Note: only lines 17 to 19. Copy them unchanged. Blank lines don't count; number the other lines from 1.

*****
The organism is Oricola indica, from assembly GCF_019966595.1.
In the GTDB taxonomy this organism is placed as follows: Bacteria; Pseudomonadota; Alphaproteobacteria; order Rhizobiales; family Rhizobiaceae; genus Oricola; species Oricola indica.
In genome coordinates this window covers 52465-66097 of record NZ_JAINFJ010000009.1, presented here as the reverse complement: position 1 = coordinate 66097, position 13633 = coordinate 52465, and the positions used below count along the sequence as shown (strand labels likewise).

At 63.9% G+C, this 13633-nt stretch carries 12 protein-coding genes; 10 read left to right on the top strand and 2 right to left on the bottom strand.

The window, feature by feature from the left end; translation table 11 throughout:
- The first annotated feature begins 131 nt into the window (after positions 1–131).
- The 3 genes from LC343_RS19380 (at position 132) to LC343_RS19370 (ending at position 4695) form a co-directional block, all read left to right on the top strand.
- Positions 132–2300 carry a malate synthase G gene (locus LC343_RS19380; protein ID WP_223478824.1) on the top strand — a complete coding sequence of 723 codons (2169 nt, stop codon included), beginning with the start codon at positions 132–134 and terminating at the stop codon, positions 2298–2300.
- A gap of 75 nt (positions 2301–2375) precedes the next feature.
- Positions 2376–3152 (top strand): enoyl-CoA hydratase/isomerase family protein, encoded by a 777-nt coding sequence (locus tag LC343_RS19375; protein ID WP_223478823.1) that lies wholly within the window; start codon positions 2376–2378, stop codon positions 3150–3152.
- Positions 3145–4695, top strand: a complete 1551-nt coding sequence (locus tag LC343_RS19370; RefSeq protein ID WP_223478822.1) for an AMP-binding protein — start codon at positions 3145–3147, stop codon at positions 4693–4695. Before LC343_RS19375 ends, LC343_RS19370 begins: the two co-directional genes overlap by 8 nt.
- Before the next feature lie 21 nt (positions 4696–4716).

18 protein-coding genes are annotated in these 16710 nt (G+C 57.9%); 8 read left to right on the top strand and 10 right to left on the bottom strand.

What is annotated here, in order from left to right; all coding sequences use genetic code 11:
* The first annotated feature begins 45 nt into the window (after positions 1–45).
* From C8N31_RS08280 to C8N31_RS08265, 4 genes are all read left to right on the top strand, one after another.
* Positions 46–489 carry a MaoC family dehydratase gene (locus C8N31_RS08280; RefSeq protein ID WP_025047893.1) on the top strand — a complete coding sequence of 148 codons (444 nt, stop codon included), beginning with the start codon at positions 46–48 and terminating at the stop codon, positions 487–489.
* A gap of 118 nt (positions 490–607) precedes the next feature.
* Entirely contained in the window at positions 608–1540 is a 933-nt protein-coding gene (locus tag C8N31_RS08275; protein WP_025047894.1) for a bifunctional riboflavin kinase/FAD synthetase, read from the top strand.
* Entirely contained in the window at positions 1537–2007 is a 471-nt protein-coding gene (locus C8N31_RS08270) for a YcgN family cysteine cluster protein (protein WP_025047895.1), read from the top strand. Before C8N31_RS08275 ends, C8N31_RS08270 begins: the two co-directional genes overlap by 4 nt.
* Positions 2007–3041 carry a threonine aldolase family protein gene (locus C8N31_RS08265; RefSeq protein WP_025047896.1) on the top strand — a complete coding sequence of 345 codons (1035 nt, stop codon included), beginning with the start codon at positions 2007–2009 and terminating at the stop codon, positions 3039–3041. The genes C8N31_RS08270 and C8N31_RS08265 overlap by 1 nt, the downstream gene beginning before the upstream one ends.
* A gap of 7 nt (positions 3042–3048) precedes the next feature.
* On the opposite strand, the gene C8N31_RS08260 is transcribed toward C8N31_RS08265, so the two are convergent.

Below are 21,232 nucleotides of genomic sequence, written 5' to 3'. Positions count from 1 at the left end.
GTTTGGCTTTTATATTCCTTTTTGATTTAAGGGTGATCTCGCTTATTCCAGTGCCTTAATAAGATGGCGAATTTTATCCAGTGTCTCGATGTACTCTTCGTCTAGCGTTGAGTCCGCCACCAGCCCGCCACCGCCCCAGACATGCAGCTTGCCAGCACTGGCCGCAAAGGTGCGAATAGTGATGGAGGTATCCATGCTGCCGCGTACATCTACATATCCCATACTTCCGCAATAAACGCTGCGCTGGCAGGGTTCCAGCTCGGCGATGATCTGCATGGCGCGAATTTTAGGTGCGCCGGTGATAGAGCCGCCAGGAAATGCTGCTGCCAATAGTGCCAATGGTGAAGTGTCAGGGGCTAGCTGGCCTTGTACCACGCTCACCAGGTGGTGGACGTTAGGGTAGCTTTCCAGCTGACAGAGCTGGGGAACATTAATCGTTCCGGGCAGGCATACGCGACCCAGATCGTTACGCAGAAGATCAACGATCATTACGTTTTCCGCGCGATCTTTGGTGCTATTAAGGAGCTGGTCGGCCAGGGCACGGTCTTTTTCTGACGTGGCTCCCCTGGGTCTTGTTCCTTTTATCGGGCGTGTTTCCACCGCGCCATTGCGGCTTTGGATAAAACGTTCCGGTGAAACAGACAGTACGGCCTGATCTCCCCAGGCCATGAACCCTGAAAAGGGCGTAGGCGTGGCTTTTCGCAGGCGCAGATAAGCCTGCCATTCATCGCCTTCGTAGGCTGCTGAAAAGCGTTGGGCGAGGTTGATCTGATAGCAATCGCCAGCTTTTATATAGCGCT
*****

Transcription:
* Positions 46–489 carry a MaoC family dehydratase gene (locus C8N31_RS08280; RefSeq protein ID WP_025047893.1) on the top strand — a complete coding sequence of 148 codons (444 nt, stop codon included), beginning with the start codon at positions 46–48 and terminating at the stop codon, positions 487–489.
* A gap of 118 nt (positions 490–607) precedes the next feature.
* Entirely contained in the window at positions 608–1540 is a 933-nt protein-coding gene (locus tag C8N31_RS08275; protein WP_025047894.1) for a bifunctional riboflavin kinase/FAD synthetase, read from the top strand.